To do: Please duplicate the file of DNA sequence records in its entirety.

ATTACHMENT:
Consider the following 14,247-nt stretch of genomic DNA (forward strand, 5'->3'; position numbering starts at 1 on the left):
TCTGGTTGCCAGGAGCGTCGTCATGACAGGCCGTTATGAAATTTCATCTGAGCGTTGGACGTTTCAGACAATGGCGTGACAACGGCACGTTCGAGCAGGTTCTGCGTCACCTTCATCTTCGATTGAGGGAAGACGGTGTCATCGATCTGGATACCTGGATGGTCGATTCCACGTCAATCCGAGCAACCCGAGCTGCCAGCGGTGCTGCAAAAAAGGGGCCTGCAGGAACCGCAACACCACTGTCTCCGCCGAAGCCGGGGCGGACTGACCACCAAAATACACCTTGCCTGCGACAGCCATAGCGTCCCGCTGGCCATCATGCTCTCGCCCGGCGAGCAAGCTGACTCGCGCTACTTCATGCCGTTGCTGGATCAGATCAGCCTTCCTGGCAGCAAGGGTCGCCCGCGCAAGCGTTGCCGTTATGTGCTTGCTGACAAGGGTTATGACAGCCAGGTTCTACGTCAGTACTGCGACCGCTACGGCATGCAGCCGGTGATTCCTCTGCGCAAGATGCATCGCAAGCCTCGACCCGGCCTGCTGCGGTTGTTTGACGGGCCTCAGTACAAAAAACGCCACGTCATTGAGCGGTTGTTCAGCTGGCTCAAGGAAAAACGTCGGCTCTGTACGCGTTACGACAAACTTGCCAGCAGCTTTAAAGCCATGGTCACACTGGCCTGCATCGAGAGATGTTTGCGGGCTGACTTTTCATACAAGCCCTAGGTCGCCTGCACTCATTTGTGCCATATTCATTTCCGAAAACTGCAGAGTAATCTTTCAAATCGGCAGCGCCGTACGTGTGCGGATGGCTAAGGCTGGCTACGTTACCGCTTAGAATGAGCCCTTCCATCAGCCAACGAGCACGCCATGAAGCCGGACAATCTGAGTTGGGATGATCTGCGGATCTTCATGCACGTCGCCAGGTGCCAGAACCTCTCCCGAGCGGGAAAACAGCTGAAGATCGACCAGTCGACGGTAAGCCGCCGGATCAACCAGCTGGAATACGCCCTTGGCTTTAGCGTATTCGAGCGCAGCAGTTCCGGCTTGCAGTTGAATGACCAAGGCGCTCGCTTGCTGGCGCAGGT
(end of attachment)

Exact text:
Consider the following 14,247-nt stretch of genomic DNA (forward strand, 5'->3'; position numbering starts at 1 on the left):
TCTGGTTGCCAGGAGCGTCGTCATGACAGGCCGTTATGAAATTTCATCTGAGCGTTGGACGTTTCAGACAATGGCGTGACAACGGCACGTTCGAGCAGGTTCTGCGTCACCTTCATCTTCGATTGAGGGAAGACGGTGTCATCGATCTGGATACCTGGATGGTCGATTCCACGTCAATCCGAGCAACCCGAGCTGCCAGCGGTGCTGCAAAAAAGGGGCCTGCAGGAACCGCAACACCACTGTCTCCGCCGAAGCCGGGGCGGACTGACCACCAAAATACACCTTGCCTGCGACAGCCATAGCGTCCCGCTGGCCATCATGCTCTCGCCCGGCGAGCAAGCTGACTCGCGCTACTTCATGCCGTTGCTGGATCAGATCAGCCTTCCTGGCAGCAAGGGTCGCCCGCGCAAGCGTTGCCGTTATGTGCTTGCTGACAAGGGTTATGACAGCCAGGTTCTACGTCAGTACTGCGACCGCTACGGCATGCAGCCGGTGATTCCTCTGCGCAAGATGCATCGCAAGCCTCGACCCGGCCTGCTGCGGTTGTTTGACGGGCCTCAGTACAAAAAACGCCACGTCATTGAGCGGTTGTTCAGCTGGCTCAAGGAAAAACGTCGGCTCTGTACGCGTTACGACAAACTTGCCAGCAGCTTTAAAGCCATGGTCACACTGGCCTGCATCGAGAGATGTTTGCGGGCTGACTTTTCATACAAGCCCTAGGTCGCCTGCACTCATTTGTGCCATATTCATTTCCGAAAACTGCAGAGTAATCTTTCAAATCGGCAGCGCCGTACGTGTGCGGATGGCTAAGGCTGGCTACGTTACCGCTTAGAATGAGCCCTTCCATCAGCCAACGAGCACGCCATGAAGCCGGACAATCTGAGTTGGGATGATCTGCGGATCTTCATGCACGTCGCCAGGTGCCAGAACCTCTCCCGAGCGGGAAAACAGCTGAAGATCGACCAGTCGACGGTAAGCCGCCGGATCAACCAGCTGGAATACGCCCTTGGCTTTAGCGTATTCGAGCGCAGCAGTTCCGGCTTGCAGTTGAATGACCAAGGCGCTCGCTTGCTGGCGCAGGT